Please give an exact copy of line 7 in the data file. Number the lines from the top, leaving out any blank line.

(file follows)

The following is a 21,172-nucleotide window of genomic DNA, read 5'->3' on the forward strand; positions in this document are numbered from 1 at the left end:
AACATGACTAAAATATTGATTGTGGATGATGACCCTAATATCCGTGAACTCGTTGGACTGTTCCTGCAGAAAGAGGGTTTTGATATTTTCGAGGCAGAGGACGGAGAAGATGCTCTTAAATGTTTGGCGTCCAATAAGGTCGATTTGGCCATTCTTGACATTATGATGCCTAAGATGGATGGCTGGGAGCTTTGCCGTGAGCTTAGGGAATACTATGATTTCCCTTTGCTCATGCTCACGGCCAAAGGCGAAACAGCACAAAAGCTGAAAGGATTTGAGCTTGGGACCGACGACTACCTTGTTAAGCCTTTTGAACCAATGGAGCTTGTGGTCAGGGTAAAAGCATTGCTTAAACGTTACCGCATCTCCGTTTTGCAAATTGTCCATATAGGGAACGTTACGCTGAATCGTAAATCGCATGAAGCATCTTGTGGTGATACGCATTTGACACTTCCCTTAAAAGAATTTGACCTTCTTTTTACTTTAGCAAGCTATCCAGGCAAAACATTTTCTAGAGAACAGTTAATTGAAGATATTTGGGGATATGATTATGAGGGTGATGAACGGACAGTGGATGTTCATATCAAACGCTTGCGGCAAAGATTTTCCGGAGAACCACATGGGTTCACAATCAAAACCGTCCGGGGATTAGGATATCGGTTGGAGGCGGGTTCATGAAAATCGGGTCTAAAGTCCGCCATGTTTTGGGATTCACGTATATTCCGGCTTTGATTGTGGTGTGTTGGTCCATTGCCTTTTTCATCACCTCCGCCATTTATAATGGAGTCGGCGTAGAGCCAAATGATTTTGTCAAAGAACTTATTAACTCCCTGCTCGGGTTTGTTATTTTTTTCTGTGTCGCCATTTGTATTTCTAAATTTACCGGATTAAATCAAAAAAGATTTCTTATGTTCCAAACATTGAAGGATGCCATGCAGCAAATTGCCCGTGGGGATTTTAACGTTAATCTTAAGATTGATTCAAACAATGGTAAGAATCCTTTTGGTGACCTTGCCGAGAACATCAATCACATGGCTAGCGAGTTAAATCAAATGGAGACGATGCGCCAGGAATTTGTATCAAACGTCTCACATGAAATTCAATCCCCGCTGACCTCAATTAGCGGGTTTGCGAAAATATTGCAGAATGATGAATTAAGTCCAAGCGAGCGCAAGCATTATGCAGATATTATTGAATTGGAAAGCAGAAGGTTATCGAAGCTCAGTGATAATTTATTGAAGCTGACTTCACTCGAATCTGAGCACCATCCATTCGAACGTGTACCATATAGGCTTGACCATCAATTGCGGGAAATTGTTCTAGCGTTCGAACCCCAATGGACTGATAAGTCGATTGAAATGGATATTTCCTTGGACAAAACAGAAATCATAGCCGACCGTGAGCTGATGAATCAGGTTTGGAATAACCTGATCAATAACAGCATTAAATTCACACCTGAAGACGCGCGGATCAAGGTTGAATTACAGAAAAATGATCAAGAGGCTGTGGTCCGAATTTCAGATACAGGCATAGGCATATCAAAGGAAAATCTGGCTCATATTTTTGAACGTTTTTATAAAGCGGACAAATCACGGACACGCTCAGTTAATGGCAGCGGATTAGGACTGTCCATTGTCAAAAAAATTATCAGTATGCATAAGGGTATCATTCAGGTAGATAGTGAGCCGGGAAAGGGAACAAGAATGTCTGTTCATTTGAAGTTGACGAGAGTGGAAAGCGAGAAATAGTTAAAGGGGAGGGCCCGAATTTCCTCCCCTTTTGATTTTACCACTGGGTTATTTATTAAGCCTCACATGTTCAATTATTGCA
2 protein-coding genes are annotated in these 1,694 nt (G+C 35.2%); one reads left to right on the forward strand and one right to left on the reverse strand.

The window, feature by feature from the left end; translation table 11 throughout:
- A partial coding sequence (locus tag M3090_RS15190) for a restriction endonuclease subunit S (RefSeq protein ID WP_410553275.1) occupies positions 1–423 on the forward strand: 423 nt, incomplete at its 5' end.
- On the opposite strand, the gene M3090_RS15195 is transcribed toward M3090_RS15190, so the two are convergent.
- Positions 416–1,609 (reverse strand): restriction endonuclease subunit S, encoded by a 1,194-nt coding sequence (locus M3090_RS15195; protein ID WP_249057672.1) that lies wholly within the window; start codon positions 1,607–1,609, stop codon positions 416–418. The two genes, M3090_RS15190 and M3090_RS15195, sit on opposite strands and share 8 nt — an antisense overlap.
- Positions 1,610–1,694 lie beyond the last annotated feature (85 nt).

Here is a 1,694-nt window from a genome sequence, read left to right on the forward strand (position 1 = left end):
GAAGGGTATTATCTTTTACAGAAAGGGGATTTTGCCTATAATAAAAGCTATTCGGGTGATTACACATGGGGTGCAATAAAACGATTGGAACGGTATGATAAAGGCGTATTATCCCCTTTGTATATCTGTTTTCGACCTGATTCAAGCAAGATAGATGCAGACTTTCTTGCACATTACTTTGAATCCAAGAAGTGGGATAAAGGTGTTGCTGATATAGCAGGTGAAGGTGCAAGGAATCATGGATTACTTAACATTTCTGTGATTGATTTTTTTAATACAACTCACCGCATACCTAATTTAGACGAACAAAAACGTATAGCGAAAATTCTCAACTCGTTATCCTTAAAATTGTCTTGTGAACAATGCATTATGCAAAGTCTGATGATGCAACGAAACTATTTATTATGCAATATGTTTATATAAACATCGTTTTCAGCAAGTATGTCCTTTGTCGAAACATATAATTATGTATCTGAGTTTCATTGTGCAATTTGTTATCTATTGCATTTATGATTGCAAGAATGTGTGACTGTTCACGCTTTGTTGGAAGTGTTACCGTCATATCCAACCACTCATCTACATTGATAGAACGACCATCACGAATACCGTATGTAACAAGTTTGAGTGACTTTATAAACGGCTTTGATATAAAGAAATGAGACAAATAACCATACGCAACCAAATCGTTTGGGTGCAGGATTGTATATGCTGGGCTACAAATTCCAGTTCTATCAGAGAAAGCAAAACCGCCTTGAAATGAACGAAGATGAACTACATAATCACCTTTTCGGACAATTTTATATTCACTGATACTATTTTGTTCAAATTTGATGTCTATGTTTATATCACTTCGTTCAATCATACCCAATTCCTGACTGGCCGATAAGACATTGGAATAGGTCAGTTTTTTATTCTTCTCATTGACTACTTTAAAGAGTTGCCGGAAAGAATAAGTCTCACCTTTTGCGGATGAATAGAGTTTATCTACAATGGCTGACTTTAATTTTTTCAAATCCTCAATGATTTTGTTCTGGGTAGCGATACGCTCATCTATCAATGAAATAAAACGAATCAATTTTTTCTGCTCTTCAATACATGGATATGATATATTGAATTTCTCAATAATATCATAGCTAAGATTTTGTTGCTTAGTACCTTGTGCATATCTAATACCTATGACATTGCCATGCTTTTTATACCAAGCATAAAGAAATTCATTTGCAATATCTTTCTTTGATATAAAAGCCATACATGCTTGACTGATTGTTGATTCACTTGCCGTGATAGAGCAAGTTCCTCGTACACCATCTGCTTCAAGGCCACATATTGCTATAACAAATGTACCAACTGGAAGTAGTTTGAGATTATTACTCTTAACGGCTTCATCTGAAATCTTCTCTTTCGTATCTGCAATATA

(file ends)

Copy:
- Positions 416–1,609 (reverse strand): restriction endonuclease subunit S, encoded by a 1,194-nt coding sequence (locus M3090_RS15195; protein ID WP_249057672.1) that lies wholly within the window; start codon positions 1,607–1,609, stop codon positions 416–418. The two genes, M3090_RS15190 and M3090_RS15195, sit on opposite strands and share 8 nt — an antisense overlap.